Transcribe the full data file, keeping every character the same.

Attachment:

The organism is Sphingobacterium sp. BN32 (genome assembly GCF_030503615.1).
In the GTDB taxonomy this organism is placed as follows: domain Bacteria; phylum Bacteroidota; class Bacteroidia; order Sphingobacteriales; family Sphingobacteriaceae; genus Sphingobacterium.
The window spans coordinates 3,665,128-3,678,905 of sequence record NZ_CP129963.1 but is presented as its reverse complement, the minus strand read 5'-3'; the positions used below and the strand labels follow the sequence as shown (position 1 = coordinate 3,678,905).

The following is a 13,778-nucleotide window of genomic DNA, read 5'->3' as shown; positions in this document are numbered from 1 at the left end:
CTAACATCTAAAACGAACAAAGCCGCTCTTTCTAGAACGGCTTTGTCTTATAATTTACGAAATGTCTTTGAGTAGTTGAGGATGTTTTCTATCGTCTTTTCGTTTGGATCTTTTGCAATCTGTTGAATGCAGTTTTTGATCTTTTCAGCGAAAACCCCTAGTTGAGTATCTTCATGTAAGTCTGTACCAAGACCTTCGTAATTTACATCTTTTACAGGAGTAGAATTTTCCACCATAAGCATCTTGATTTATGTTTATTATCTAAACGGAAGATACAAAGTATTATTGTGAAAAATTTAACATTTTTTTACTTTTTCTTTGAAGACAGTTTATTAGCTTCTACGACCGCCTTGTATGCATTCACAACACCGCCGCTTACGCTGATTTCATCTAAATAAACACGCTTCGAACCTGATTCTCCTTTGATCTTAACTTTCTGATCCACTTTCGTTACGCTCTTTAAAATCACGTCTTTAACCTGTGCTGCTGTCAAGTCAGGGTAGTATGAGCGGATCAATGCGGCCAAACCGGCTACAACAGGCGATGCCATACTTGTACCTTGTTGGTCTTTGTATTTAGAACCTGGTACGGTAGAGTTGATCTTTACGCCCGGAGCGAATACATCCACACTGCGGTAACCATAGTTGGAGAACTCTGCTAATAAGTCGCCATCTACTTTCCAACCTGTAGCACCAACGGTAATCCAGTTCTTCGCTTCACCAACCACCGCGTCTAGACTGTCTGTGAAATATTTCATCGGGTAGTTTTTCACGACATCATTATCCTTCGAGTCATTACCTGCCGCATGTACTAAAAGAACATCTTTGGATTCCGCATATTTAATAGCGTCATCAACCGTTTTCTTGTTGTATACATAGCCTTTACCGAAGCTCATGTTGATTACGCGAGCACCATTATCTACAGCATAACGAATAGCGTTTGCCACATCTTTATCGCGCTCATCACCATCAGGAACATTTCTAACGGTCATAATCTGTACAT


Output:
The organism is Sphingobacterium sp. BN32 (genome assembly GCF_030503615.1).
In the GTDB taxonomy this organism is placed as follows: domain Bacteria; phylum Bacteroidota; class Bacteroidia; order Sphingobacteriales; family Sphingobacteriaceae; genus Sphingobacterium.
The window spans coordinates 3,665,128-3,678,905 of sequence record NZ_CP129963.1 but is presented as its reverse complement, the minus strand read 5'-3'; the positions used below and the strand labels follow the sequence as shown (position 1 = coordinate 3,678,905).

The following is a 13,778-nucleotide window of genomic DNA, read 5'->3' as shown; positions in this document are numbered from 1 at the left end:
CTAACATCTAAAACGAACAAAGCCGCTCTTTCTAGAACGGCTTTGTCTTATAATTTACGAAATGTCTTTGAGTAGTTGAGGATGTTTTCTATCGTCTTTTCGTTTGGATCTTTTGCAATCTGTTGAATGCAGTTTTTGATCTTTTCAGCGAAAACCCCTAGTTGAGTATCTTCATGTAAGTCTGTACCAAGACCTTCGTAATTTACATCTTTTACAGGAGTAGAATTTTCCACCATAAGCATCTTGATTTATGTTTATTATCTAAACGGAAGATACAAAGTATTATTGTGAAAAATTTAACATTTTTTTACTTTTTCTTTGAAGACAGTTTATTAGCTTCTACGACCGCCTTGTATGCATTCACAACACCGCCGCTTACGCTGATTTCATCTAAATAAACACGCTTCGAACCTGATTCTCCTTTGATCTTAACTTTCTGATCCACTTTCGTTACGCTCTTTAAAATCACGTCTTTAACCTGTGCTGCTGTCAAGTCAGGGTAGTATGAGCGGATCAATGCGGCCAAACCGGCTACAACAGGCGATGCCATACTTGTACCTTGTTGGTCTTTGTATTTAGAACCTGGTACGGTAGAGTTGATCTTTACGCCCGGAGCGAATACATCCACACTGCGGTAACCATAGTTGGAGAACTCTGCTAATAAGTCGCCATCTACTTTCCAACCTGTAGCACCAACGGTAATCCAGTTCTTCGCTTCACCAACCACCGCGTCTAGACTGTCTGTGAAATATTTCATCGGGTAGTTTTTCACGACATCATTATCCTTCGAGTCATTACCTGCCGCATGTACTAAAAGAACATCTTTGGATTCCGCATATTTAATAGCGTCATCAACCGTTTTCTTGTTGTATACATAGCCTTTACCGAAGCTCATGTTGATTACGCGAGCACCATTATCTACAGCATAACGAATAGCGTTTGCCACATCTTTATCGCGCTCATCACCATCAGGAACATTTCTAACGGTCATAATCTGTACAT